Roles of mitophagy in cellular physiology and development
, 95 - 109. Publisher's VersionAbstract
The autophagic degradation of mitochondria, or mitophagy, has been shown to occur in eukaryotic cells under various physiological conditions. Broadly, these fall into two categories: quality-control related mitophagy and developmentally induced mitophagy. Quality-control related mitophagy, which is the lysosomal/vacuolar degradation of malfunctioning or superfluous mitochondria, is an important housekeeping function in respiring eukaryotic cells. It plays an essential role in physiological homeostasis and its deregulation has been linked to the progression of late-onset diseases. On the other hand, developmental processes such as reticulocyte maturation have also been shown to involve mitophagy. Importantly, there are clear differences between these processes. Unlike our knowledge of the more general degradation of soluble cytosolic content during starvation-induced macroautophagy, the mechanisms involved in the selective autophagic degradation of mitochondria have only recently begun to receive significant attention. Here, we review the current literature on these topics and proceed to provide specific examples from yeast and mammalian systems. Finally, we cover experimental approaches, with a focus on proteomic methods dedicated to the study of mitophagy in different systems.
Cardiolipin Regulates Mitophagy through the Protein Kinase C Pathway
. Journal of Biological Chemistry 2017
, 2916-2923. Publisher's VersionAbstract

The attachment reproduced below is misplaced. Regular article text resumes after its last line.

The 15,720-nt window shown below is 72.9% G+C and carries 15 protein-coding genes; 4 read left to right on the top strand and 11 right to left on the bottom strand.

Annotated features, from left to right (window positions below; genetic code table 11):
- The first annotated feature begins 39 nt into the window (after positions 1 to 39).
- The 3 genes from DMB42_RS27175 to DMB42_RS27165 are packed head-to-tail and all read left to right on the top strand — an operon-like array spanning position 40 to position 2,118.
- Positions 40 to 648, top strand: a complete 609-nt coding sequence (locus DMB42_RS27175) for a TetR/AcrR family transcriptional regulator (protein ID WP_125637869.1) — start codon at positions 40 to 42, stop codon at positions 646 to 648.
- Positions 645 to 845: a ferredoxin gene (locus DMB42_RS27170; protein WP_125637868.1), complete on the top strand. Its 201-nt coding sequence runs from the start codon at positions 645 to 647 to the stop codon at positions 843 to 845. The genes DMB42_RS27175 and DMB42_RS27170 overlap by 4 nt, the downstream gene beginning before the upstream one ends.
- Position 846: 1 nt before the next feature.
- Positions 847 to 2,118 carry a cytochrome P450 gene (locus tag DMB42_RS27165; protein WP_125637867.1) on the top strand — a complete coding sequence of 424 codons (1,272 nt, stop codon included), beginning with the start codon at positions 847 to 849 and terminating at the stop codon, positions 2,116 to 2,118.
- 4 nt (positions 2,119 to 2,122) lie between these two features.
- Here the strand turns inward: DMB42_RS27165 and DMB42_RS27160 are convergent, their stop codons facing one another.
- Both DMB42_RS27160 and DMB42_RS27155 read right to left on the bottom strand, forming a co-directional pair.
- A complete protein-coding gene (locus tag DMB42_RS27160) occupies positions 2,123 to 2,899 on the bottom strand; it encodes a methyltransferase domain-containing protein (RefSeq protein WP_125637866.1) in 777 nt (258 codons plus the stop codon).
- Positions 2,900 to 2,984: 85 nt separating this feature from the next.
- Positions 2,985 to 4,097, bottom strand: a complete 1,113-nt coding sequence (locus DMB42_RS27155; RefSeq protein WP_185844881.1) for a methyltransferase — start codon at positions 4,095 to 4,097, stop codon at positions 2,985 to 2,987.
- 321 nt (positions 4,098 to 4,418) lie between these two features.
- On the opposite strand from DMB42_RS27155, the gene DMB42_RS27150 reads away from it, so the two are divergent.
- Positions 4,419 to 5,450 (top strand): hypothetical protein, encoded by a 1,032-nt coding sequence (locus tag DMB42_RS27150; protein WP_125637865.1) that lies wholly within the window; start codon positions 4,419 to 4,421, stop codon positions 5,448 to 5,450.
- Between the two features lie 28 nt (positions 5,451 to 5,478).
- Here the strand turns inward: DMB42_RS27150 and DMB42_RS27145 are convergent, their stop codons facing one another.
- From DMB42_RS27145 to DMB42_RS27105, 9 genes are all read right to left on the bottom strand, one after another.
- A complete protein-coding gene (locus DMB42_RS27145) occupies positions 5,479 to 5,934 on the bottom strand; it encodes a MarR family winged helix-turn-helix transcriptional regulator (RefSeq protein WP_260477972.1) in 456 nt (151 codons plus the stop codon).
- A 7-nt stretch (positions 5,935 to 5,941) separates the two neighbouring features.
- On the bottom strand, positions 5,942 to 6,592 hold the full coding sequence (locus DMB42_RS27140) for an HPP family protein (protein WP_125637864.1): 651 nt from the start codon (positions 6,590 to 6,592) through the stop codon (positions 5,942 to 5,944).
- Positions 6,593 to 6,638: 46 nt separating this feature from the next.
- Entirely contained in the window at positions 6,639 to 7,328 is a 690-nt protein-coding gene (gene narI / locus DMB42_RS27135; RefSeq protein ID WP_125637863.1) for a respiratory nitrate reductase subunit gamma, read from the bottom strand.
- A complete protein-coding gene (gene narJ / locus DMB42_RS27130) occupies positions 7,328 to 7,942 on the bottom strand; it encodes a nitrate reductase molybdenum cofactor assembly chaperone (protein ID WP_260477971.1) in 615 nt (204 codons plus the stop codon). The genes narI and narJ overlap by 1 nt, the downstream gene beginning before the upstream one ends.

Cardiolipin (CL), the signature phospholipid of mitochondrial membranes, is important for cardiovascular health, and perturbation of CL metabolism is implicated in cardiovascular disease. Although the role of CL in mitochondrial function, biogenesis, and genome stability has been studied, recent findings indicate that it is essential for functions apart from mitochondrial bioenergetics. In this study, we report that mitophagy is perturbed in CL-deficient yeast cells. Mutants of autophagy/mitophagy genes ATG8, ATG18, and ATG32 synthetically interact with CL synthase mutant crd1Δ. CL-deficient cells exhibited decreased GFP-tagged mitochondrial proteins inside the vacuole and decreased free GFP, consistent with decreased mitophagy. Both PKC and high osmolarity glycerol (HOG) MAPK pathways were shown previously to be required for mitophagy. Activation of both MAPKs was defective in CL-deficient cells. Deletion of HOG pathway genes SHO1, SSK1, STE50, and HOG1 exacerbated crd1Δ growth. 1 m sorbitol and 0.2 m NaCl, which induce the HOG pathway, rescued growth of the mutant. Activation of the MAPK Slt2p was defective in crd1Δ cells, and up-regulation of the PKC pathway by expression of the PKC1R398P gene, which encodes constitutively activated Pkc1p, rescued crd1Δ growth and mitophagy defects. These findings indicate that loss of CL impairs MAPK pathway activation, and decreased activation of the PKC pathway leads to defective mitophagy.